Github Pages as a Blogging Platform
While the Profhacker example is probably only relevant to a subset of users, there are more accessible routes for prospective bloggers. Github is growing all the time as a blogging platform. Using Github pages and a static site generator like Jekyll, anybody willing to follow a few instructions can serve a super slick plain text based website. This brings together more traditional uses of code versioning with the drafting and editing process of web publishing. Static site generators have been supposedly catching on for a while now, but they remain a relatively niche solution that attract more technically minded users. Still, I can honestly say they are not difficult to use. Platforms like Netlify simply the process down to one-click deployment.
You don’t have to go far to find examples of interesting static sites. There are specific academic tools primed for use, whether you want to use Jekyll, or another generator like Hugo. GitHub is also being used to mitigate the difficultly of using a more complicated CMS with the touchscreen interfaces of iOS, with bloggers putting Workflow to good use. In fact, the entire process can be managed from an iPad these days. But, as I say, blogging is just one use for Github; albeit a very good one.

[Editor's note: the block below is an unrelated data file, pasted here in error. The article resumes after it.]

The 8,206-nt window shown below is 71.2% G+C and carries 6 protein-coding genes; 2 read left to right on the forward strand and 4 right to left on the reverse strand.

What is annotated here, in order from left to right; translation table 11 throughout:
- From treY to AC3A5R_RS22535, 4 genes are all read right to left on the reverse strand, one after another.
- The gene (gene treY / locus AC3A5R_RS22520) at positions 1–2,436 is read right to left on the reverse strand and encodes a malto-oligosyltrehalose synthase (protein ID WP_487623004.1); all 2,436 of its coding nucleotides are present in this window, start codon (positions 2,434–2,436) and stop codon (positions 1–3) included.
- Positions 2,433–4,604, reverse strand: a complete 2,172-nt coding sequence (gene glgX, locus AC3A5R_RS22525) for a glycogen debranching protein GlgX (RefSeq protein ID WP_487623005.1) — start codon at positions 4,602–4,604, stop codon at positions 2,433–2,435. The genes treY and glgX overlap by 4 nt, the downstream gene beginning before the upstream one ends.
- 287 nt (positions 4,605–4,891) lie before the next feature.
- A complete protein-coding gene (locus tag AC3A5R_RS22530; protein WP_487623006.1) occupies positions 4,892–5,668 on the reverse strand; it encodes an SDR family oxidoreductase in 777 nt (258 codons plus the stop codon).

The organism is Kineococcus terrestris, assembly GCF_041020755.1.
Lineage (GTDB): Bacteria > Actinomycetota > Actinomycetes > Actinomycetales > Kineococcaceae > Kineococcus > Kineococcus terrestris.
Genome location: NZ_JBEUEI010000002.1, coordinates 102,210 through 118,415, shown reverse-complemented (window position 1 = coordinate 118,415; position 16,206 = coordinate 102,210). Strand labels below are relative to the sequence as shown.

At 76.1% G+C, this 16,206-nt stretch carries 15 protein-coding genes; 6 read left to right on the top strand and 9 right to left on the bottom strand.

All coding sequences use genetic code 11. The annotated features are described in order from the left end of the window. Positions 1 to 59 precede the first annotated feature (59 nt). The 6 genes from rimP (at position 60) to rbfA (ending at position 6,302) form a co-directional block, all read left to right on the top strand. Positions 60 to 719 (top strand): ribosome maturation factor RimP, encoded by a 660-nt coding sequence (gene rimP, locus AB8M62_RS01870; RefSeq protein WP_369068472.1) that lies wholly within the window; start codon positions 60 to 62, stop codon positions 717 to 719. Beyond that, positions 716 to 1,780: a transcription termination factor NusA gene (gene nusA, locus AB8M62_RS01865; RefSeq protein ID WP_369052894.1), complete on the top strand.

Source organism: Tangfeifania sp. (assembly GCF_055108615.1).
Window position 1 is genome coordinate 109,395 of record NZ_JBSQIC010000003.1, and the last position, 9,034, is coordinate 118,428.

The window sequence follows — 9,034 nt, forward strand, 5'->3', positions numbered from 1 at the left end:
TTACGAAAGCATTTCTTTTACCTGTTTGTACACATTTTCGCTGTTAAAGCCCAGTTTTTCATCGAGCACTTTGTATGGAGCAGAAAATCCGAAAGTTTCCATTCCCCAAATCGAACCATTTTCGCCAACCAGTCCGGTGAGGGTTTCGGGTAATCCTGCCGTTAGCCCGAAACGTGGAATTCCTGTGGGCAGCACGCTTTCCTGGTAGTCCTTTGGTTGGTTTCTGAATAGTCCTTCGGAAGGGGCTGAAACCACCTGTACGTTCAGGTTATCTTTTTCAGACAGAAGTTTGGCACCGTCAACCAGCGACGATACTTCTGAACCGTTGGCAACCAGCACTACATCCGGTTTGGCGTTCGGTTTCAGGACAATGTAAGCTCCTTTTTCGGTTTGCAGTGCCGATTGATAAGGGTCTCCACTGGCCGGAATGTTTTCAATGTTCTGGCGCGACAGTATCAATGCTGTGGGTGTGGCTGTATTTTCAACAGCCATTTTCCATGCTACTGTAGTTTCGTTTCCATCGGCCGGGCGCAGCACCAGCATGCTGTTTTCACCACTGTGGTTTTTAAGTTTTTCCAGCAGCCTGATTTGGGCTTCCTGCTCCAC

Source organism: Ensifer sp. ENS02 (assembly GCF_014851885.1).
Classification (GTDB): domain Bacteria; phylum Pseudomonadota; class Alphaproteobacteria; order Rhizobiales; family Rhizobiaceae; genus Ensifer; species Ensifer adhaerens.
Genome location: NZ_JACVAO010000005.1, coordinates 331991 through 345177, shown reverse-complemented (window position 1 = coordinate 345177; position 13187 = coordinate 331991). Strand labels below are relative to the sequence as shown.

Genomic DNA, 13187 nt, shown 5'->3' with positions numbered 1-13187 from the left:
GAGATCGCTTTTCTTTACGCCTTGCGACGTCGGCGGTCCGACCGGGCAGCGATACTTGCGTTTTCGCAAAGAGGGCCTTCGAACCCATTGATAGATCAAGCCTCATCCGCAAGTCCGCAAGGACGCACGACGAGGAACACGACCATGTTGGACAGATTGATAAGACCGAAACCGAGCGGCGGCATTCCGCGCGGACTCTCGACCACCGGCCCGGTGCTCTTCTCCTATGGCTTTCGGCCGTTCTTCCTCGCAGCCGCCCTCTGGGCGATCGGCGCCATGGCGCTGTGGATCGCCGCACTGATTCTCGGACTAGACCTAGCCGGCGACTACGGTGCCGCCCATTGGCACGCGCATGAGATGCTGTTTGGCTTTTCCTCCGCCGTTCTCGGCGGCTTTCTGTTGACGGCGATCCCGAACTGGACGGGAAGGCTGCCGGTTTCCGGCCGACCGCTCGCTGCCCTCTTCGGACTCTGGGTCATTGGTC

It’s not difficult to get started. Whether its for accessing developer tools and building static sites, or glueing your iOS workflows together. Take a look at Github Education and start breaking things!
Until Workflow created its own, Jordan Merrick was host to one of the best curated collections of Workflows one could hope to find. The directory was understandably taken down with the advent of an official version, which briefly included a mechanism for sharing workflows among the community of users. Apple’s acquisition of the Workflow team scuppered that initiative, insofar as they have kept open the official gallery within the app, but closed down the community aspect. Thankfully, generous users like Merrick have once again filled the breach. From JordanMerrick.com
In December 2016, I announced that I’d no longer be updating Workflow Directory. The Workflow team had made some great improvements to the gallery, the biggest of which was user submissions. At the time, it didn’t make sense to continue working on the site when the built-in feature was so much better.